Continuing our examination of the five prophecies that the Watchtower claims found fulfillment in Jesus.
In part 3 we examined the “garments” claim. We found that this was not a messianic prophecy (or any kind of prophecy for that matter.) It was part of the lyrics to a song about David: a blues song. Poetic in nature, and not to be taken literally (unless you’re into pet unicorns.) We also saw how other verses of that song pleaded for help, while another Psalm assured us that the righteous plea for help would never go unanswered. Yet, Jesus’ cry for help went unanswered. Go figure!
All of which brings us up to number:
“He is guarding all his bones; not one of them has been broken.”
— Psalm 34:20
“On coming to Jesus, they saw that he was already dead, so they did not break his legs.”
— John 19:33
So, here’s some more song lyrics mistaken for prophecy. This is another song about David, and once again I encourage you to read the entire lyrics at Psalm 34. According to the superscription, the topic of the song is the time “when [David] disguised his sanity before Abimelech, who drove him away, and he left.” [Though this is another biblical error; it was King Achish not Abimelech according to the provided cross-reference: 1 Sam. 21:10-15.]
This song depicts David praising his god for protecting him when he was in danger of being recognized and held accountable for his war crimes (because Achish’s men had heard another song in which it was declared that David had killed tens of thousands of people!) David hid his real identity by feigning madness (principally by drooling on himself and doodling), and so managed to escape with ‘no bones broken.’
[Ironically, this song declares that god will protect the “righteous.” David may have been self-righteous, but he certainly wasn’t a moral individual.]
So, what does any of this have to do with Jesus not having his legs broken once he had been tortured to death? Nothing. If someone standing next to the
cross torture-stake had begun singing this song about how Jehovah protects the righteous from harm, I think the singer would’ve gotten some very dirty looks from Jesus’ family and friends for engaging in such cruel sarcasm.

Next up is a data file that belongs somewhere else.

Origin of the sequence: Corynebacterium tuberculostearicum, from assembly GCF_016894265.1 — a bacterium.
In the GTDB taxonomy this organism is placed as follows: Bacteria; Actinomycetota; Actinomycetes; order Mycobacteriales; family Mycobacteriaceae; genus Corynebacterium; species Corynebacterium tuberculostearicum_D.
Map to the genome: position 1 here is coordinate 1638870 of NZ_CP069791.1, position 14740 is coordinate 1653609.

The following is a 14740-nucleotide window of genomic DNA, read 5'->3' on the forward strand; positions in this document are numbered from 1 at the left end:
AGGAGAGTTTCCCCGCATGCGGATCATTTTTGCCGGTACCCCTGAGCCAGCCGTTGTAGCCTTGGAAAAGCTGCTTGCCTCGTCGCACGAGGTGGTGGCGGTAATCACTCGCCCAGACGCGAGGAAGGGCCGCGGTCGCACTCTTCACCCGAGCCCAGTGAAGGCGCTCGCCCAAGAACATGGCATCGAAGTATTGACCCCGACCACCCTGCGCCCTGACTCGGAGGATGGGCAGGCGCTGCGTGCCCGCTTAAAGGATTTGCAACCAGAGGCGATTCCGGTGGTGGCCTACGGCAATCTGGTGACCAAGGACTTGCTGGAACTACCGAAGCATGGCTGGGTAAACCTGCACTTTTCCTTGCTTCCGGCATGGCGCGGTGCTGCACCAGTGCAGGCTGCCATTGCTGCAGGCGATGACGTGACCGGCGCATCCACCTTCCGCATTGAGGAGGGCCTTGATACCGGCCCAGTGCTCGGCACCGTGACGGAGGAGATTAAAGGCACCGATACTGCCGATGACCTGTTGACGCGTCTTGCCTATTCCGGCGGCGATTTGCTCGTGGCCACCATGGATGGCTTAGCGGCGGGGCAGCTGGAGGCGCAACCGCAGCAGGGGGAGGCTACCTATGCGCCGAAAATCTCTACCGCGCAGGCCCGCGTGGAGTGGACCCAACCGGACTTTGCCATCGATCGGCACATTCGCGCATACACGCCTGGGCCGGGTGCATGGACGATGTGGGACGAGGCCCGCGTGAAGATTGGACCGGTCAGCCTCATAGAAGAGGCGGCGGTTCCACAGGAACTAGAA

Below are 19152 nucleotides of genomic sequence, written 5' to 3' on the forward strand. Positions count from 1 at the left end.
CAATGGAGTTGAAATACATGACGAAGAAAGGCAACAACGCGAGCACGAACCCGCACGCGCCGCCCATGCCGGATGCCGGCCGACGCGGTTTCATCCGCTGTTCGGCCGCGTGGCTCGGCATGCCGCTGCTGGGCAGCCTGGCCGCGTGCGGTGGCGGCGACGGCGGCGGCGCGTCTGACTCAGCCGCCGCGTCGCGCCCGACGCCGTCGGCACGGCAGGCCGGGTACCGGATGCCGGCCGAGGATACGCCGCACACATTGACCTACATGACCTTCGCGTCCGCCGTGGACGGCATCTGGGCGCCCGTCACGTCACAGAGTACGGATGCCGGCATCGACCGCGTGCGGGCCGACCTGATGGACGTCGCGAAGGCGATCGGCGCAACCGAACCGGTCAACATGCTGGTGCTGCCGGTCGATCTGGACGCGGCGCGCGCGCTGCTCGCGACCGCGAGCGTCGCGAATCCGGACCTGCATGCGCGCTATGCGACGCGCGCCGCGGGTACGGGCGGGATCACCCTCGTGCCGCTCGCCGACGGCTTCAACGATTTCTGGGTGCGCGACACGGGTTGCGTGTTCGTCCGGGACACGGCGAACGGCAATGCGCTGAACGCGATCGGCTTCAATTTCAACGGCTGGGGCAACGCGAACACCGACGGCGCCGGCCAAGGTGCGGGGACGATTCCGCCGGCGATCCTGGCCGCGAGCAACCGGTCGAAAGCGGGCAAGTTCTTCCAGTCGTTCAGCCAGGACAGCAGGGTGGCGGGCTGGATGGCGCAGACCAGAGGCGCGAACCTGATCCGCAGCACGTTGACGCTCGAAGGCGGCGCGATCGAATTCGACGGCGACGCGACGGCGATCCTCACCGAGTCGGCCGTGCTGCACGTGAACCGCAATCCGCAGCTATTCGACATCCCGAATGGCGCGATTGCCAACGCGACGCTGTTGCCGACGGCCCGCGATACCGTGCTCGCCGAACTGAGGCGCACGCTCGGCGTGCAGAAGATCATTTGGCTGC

“He was pierced for our transgression.”
— Isaiah 53:5
“One of the soldiers jabbed his side with a spear, and immediately blood and water came out.”
Lots of folks are pieced these days and, I suspect, even in those days: ears, noses, navels, nipples, eyebrows, even tongues! But who is the “he” being pierced in the book of Isaiah? It is the personified nation of Israel. You’d have to read all the way back to Isaiah 52 to see this context. Notice how this verse is in the past tense; it was describing something that had already happened rather than prophesying a future event. So the piercing of this symbolic Israel was also, of necessity, symbolic.
The book of Isaiah also states the following about this personified Israel:
“No stately form does he have, nor any splendor; And when we see him, his appearance does not draw us to him. He was despised and was avoided by men, A man who was meant for pains and was familiar with sickness. It was as if his face were hidden from us. He was despised, and we held him as of no account.”
(Isaiah 53:2-3 NWT)
Was this true of Jesus? Not according to the Gospels. There we are told that he was charismatic: people were drawn to him. Being a “perfect” man (Heb 5:9) it’s hard to imagine him matching Isaiah’s description of his having been sickly. Far from being held of no account, people worshiped him (or “did obeisance” if they were loyal Jehovah’s Witnesses.) (Mt. 21:9; 14:33-36) At one point his splendor caused him to appear to “glow”–and he hadn’t even had too much wine at the time! (Mt. 17:2) And, just as with Elvis or the Beatles, people practically swooned just to touch the hem of his garment as he walked by. (Mt. 14:35-36)
Nailing just one out of half a dozen or more attributes of the personified Israel is not a very good score (16% at best: turn in a paper with such a score and you’re going to get a grade of ‘F’ for Fail.) So, if we look at the context and consider the misses as well as the one hit, we have to conclude that Isaiah was not making any kind of prophecy that Jesus fulfilled here.